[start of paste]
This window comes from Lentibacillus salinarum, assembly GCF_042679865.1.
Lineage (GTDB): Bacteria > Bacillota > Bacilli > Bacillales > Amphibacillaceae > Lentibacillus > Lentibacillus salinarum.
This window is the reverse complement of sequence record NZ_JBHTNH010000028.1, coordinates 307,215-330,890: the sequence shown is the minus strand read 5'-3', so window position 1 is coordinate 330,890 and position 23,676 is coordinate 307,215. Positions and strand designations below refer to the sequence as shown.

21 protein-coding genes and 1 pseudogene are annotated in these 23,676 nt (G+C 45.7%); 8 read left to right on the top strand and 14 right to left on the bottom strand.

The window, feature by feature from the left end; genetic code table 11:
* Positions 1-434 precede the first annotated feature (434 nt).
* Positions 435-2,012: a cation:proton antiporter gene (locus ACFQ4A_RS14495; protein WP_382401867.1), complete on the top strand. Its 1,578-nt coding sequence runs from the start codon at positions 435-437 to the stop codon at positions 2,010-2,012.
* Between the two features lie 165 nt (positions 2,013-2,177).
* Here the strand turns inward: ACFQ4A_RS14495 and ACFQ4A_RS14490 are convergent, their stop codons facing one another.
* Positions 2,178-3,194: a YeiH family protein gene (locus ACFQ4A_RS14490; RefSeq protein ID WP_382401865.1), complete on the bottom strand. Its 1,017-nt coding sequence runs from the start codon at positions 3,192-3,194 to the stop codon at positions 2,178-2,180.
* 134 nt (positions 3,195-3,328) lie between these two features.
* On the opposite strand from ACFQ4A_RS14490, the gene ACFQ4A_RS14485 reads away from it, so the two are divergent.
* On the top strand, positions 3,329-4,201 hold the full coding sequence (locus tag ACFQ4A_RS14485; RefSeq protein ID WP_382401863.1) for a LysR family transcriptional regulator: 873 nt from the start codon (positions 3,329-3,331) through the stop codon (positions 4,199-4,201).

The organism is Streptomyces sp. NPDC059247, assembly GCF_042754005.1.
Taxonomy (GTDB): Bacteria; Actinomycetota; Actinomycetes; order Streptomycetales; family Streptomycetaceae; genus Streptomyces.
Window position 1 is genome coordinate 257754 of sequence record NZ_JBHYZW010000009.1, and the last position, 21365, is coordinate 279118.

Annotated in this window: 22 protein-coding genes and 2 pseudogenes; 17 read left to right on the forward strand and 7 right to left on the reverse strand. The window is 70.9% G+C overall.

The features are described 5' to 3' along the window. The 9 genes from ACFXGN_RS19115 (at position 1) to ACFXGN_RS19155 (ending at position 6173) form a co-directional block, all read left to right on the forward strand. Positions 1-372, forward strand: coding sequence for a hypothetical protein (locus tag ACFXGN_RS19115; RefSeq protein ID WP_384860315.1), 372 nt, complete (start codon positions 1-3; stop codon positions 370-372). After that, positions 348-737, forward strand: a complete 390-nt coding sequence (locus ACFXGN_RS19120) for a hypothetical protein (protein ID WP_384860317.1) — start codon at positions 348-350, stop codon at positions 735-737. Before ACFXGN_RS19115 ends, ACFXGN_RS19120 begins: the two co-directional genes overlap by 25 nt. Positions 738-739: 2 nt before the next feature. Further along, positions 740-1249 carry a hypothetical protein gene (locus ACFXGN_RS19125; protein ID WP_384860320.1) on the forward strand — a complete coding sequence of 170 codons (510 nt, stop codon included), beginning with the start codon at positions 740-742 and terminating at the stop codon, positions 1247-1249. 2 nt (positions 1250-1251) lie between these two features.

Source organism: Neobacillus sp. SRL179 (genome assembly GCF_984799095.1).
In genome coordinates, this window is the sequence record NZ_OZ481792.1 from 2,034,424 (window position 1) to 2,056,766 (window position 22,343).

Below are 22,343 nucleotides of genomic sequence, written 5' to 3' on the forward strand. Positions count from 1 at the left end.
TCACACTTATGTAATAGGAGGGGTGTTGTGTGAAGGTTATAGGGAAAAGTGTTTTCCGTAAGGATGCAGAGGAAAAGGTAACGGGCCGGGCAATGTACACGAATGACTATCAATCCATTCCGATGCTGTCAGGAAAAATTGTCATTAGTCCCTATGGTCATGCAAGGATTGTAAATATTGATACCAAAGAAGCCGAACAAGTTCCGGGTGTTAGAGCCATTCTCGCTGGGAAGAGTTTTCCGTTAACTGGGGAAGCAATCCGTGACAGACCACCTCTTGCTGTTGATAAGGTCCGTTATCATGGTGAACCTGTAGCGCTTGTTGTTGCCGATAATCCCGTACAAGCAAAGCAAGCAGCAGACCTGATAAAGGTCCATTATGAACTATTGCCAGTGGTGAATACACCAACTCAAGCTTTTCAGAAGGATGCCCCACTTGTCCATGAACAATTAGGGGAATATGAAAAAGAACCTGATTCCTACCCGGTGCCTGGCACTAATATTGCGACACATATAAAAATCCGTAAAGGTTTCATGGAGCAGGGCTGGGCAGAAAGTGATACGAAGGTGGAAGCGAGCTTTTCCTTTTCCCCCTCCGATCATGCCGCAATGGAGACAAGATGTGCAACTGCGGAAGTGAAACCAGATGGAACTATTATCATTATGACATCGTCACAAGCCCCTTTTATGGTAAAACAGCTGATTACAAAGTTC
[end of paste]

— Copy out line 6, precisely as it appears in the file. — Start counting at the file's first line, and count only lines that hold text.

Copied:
* Positions 1-434 precede the first annotated feature (434 nt).